Then it picks up speed again, passing a guy on a skateboard and zigzagging between two passenger cars that have stopped in the middle of the road.
Then the taxi suddenly stops in the middle of a traffic light, apparently for no reason.
Once there, we are dropped off two blocks from our original point of arrival. There we open the app to book a new ride and are told the next taxi will arrive in fifteen minutes.
Meanwhile, Juan Villas gets off another self-driving taxi.
He says he’s from Mexico City, but is in town on business and wanted to try out a motorized taxi “to get a feel of it.”
– I thought it would be more bizarre, but it actually worked out well, he says, before moving on.
On our side, the wait for the second taxi was getting longer. When the expected arrival time is fifteen minutes late, we cancel and request a new appointment. It arrives at the agreed time, but it stops halfway into the transit area, so the bus has to pass by.
Other travelers are filming as the car pulls off, and we’re just round the corner when the outside dining area appears.
The taxi passes – just centimeters away.
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The next week, we tried Waymo, which has started offering paid rides during the day.
The first taxi ushered us smoothly into a busy area, before stopping in the middle of the road to drop us off.
– Crazy, mutters a man in a white shirt, sitting on a bench and smoking.
In the second round, it’s a complete taxi shuffle.
We had just walked around a block when we realized the car had started on the same course again. On the GPS we clearly see that it will turn right at the intersection, but appears to be overtaken as it approaches.
Turn left and do another round around the quarter, over and over.
The sixth time we press a button for help. The car ends up parking so we can get out and get a ten dollar Waymo credit.
A rather innocent example, which nonetheless serves to prove one of the main points of Berkeley professor Steve Schladover. Schladover has studied the field for 50 years and believes the technology is not ready yet.
Cars do well under many conditions, but they still make mistakes that need to be corrected, says Schladover.
– And every company has spent many billions of dollars to get to this point.
Fearing more cars
The demanding technological development is the reason why the Berkeley professor does not believe that taxi services will quickly expand to other countries and cities.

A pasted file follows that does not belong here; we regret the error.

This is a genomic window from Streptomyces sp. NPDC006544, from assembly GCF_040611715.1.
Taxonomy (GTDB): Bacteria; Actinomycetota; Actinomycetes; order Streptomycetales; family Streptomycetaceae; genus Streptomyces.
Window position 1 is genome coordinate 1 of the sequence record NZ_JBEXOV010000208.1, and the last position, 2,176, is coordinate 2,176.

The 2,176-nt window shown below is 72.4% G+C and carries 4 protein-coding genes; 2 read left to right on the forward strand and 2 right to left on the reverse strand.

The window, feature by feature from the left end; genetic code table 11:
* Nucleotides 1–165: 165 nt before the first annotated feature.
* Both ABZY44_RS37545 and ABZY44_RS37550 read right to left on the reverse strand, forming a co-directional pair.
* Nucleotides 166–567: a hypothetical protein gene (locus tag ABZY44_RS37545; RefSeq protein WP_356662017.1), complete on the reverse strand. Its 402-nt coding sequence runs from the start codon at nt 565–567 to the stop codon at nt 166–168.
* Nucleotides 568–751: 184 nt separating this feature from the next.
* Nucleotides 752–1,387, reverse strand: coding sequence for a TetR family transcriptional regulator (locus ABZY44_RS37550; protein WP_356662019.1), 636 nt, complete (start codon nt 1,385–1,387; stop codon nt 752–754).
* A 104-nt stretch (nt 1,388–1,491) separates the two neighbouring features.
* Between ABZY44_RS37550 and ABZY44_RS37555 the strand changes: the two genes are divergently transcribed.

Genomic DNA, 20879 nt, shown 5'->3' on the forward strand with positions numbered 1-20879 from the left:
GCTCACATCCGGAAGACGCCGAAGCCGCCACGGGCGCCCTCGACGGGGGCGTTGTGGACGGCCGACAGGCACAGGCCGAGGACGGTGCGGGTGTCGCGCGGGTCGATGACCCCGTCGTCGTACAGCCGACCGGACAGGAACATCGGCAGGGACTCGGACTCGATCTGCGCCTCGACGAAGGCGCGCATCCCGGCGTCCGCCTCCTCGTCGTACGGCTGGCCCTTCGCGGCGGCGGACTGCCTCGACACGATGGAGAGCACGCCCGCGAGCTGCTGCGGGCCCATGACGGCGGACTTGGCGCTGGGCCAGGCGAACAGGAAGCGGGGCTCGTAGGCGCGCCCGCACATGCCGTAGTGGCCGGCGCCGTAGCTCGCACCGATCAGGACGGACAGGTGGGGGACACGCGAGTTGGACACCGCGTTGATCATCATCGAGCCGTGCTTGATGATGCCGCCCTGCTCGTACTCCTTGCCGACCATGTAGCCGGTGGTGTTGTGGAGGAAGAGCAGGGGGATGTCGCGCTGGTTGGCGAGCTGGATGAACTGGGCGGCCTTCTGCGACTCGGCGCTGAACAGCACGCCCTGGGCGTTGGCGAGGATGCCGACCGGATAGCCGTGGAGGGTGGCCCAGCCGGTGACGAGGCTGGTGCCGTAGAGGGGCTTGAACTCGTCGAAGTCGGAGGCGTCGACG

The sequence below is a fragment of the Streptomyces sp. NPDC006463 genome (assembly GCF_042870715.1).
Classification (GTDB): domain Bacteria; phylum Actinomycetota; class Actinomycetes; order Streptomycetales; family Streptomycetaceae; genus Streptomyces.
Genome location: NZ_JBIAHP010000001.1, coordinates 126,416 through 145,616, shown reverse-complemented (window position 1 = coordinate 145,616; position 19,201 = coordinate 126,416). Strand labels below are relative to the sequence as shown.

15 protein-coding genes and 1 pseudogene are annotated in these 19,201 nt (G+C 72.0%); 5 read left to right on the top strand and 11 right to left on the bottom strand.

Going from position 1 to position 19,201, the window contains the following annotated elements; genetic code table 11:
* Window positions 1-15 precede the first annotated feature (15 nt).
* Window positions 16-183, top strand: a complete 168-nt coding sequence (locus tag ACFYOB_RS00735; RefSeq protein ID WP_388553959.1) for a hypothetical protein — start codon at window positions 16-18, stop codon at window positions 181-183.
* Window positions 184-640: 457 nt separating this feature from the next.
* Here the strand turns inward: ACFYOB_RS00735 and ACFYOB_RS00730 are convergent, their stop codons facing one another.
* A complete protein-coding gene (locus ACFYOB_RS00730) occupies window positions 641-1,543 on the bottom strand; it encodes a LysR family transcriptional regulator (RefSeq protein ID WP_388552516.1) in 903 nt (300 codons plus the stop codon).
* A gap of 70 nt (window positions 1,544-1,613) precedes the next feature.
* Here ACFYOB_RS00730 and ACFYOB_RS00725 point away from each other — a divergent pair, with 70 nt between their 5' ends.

– He says that it takes a huge effort to get the cars to work at each new location.
That may be reassuring to Janelle Wong, CEO of the San Francisco Bicycle Alliance, who fears the latest approval in California will be a green light for companies to expand elsewhere.
These cars may be safer, but they lead to more cars on the road, she says.
This concern is shared by visiting Harvard researcher David Zipper, who studies the interaction between transportation policy, technology and society.
In an article in Atlantic Ocean Ultimately, he believes, robo-taxi will lead to more cars being driven and greater demand for new roads, because the bottom line is that driving should be easier and cheaper. Nor does he buy into the argument for better security. He considers the vehicles more like taxis in a new guise.
“I don’t understand why the authorities in California think it’s important to allow these ships on the roads in San Francisco unhindered,” Zipper tells E24.
I understand that companies are in a hurry because they want to give their investors a return, but from a general point of view there is no reason to rush.
After the fire truck accident in San Francisco, Cruise has already been ordered to halve its fleet of about 300 cars, and local authorities are now trying to revoke state approval.
Fire Chief Janine Nicholson believes much can be resolved with regular meetings with companies, but neither Cruz nor Waymo answered E24’s question if they were willing to do so. Nor if they believe the technology is ready for widespread use.
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We use the Waymo credit for one last trip back to one of the busier areas of town. At the last traffic light, it gets chaotic. The taxi stays in place until the light turns red, then flies over it.
And soon after, it rolls elegantly to the side and lets you know the ride is over.
Then he continues down the street, preparing for his next trip.